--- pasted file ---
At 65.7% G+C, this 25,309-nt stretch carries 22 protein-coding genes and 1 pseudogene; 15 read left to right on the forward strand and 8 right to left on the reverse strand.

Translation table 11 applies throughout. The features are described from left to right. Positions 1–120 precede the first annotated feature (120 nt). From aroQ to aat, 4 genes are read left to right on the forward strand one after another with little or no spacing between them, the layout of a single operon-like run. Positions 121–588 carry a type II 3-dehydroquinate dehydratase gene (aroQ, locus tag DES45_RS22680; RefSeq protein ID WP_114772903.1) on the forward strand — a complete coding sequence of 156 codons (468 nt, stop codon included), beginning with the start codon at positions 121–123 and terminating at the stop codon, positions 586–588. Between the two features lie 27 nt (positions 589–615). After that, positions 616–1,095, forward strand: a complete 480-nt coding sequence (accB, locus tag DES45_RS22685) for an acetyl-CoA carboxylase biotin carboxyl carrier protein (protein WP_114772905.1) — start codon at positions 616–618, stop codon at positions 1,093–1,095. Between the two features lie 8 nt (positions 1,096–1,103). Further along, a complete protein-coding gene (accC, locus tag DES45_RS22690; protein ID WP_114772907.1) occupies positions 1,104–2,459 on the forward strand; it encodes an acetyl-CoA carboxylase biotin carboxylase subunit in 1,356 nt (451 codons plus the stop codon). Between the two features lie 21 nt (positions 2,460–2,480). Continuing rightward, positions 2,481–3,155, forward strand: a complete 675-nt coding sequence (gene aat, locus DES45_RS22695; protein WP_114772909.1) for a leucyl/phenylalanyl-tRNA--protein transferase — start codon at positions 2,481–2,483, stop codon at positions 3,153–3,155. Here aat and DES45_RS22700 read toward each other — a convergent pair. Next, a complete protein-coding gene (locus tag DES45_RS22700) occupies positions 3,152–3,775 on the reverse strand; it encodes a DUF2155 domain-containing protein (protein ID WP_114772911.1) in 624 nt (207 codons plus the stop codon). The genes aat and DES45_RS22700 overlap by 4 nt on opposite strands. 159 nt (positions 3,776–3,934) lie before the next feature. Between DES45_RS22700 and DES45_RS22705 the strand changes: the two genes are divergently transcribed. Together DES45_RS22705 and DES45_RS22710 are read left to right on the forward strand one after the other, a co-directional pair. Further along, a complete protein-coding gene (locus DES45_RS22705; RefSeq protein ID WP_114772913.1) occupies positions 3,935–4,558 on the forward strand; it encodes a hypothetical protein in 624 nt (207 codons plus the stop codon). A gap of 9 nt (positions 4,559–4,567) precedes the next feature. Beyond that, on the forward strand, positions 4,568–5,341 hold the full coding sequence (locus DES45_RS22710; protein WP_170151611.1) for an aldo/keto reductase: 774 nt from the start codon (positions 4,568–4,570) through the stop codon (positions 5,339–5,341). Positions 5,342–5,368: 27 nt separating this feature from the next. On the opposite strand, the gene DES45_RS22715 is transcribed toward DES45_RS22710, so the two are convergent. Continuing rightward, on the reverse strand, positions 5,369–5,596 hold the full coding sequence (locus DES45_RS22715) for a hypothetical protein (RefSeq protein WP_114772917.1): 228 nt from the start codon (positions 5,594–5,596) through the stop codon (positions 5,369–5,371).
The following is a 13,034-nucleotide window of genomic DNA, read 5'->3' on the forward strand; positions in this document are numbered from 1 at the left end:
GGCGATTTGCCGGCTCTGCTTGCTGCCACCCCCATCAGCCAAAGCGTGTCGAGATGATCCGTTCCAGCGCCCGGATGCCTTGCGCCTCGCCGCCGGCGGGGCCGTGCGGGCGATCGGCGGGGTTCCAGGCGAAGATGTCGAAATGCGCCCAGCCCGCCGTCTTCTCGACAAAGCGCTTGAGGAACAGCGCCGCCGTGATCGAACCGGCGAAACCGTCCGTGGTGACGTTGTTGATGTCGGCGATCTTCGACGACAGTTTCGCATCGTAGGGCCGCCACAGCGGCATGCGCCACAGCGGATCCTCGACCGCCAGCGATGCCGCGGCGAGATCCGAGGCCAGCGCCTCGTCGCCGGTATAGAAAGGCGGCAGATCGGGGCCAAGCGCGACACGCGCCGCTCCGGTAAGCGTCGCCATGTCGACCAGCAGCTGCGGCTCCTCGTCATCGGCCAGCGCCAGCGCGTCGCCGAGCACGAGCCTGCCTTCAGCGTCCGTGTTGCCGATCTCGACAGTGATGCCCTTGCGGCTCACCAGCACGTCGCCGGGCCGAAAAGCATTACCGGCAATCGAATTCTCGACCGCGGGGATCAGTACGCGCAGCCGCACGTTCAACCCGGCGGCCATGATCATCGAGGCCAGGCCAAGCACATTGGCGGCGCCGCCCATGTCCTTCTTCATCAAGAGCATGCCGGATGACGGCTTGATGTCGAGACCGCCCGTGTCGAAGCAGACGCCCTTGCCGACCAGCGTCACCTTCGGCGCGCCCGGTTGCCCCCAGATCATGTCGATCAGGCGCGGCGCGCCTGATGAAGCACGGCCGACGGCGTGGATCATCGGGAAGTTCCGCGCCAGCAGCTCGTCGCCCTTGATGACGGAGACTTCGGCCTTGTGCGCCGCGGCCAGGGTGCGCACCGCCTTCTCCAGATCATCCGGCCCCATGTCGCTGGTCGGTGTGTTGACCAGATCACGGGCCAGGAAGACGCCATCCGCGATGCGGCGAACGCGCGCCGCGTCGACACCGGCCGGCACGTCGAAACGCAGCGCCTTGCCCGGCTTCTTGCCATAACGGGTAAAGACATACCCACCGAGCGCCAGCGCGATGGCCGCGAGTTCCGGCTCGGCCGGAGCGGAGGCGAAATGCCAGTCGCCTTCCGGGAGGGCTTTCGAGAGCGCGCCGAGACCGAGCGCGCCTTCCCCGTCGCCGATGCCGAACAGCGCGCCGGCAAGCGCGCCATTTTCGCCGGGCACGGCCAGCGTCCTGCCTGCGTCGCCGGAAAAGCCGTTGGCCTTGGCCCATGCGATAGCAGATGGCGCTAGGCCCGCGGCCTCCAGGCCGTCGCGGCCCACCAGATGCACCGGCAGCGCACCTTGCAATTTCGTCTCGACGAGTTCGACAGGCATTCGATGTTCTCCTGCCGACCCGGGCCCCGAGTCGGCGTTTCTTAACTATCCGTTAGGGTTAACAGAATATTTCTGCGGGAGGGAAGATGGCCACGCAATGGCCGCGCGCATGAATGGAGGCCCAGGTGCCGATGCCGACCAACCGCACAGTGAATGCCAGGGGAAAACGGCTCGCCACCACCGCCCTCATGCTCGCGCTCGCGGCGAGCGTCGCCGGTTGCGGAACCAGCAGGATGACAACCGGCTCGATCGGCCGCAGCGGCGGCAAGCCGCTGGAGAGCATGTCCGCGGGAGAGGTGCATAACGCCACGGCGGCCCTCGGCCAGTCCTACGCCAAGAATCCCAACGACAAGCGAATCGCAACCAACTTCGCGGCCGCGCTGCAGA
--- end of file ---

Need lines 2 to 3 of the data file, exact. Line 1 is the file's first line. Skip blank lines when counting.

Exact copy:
Translation table 11 applies throughout. The features are described from left to right. Positions 1–120 precede the first annotated feature (120 nt). From aroQ to aat, 4 genes are read left to right on the forward strand one after another with little or no spacing between them, the layout of a single operon-like run. Positions 121–588 carry a type II 3-dehydroquinate dehydratase gene (aroQ, locus tag DES45_RS22680; RefSeq protein ID WP_114772903.1) on the forward strand — a complete coding sequence of 156 codons (468 nt, stop codon included), beginning with the start codon at positions 121–123 and terminating at the stop codon, positions 586–588. Between the two features lie 27 nt (positions 589–615). After that, positions 616–1,095, forward strand: a complete 480-nt coding sequence (accB, locus tag DES45_RS22685) for an acetyl-CoA carboxylase biotin carboxyl carrier protein (protein WP_114772905.1) — start codon at positions 616–618, stop codon at positions 1,093–1,095. Between the two features lie 8 nt (positions 1,096–1,103). Further along, a complete protein-coding gene (accC, locus tag DES45_RS22690; protein ID WP_114772907.1) occupies positions 1,104–2,459 on the forward strand; it encodes an acetyl-CoA carboxylase biotin carboxylase subunit in 1,356 nt (451 codons plus the stop codon). Between the two features lie 21 nt (positions 2,460–2,480). Continuing rightward, positions 2,481–3,155, forward strand: a complete 675-nt coding sequence (gene aat, locus DES45_RS22695; protein WP_114772909.1) for a leucyl/phenylalanyl-tRNA--protein transferase — start codon at positions 2,481–2,483, stop codon at positions 3,153–3,155. Here aat and DES45_RS22700 read toward each other — a convergent pair. Next, a complete protein-coding gene (locus tag DES45_RS22700) occupies positions 3,152–3,775 on the reverse strand; it encodes a DUF2155 domain-containing protein (protein ID WP_114772911.1) in 624 nt (207 codons plus the stop codon). The genes aat and DES45_RS22700 overlap by 4 nt on opposite strands. 159 nt (positions 3,776–3,934) lie before the next feature. Between DES45_RS22700 and DES45_RS22705 the strand changes: the two genes are divergently transcribed. Together DES45_RS22705 and DES45_RS22710 are read left to right on the forward strand one after the other, a co-directional pair. Further along, a complete protein-coding gene (locus DES45_RS22705; RefSeq protein ID WP_114772913.1) occupies positions 3,935–4,558 on the forward strand; it encodes a hypothetical protein in 624 nt (207 codons plus the stop codon). A gap of 9 nt (positions 4,559–4,567) precedes the next feature. Beyond that, on the forward strand, positions 4,568–5,341 hold the full coding sequence (locus DES45_RS22710; protein WP_170151611.1) for an aldo/keto reductase: 774 nt from the start codon (positions 4,568–4,570) through the stop codon (positions 5,339–5,341). Positions 5,342–5,368: 27 nt separating this feature from the next. On the opposite strand, the gene DES45_RS22715 is transcribed toward DES45_RS22710, so the two are convergent. Continuing rightward, on the reverse strand, positions 5,369–5,596 hold the full coding sequence (locus DES45_RS22715) for a hypothetical protein (RefSeq protein WP_114772917.1): 228 nt from the start codon (positions 5,594–5,596) through the stop codon (positions 5,369–5,371).
The following is a 13,034-nucleotide window of genomic DNA, read 5'->3' on the forward strand; positions in this document are numbered from 1 at the left end: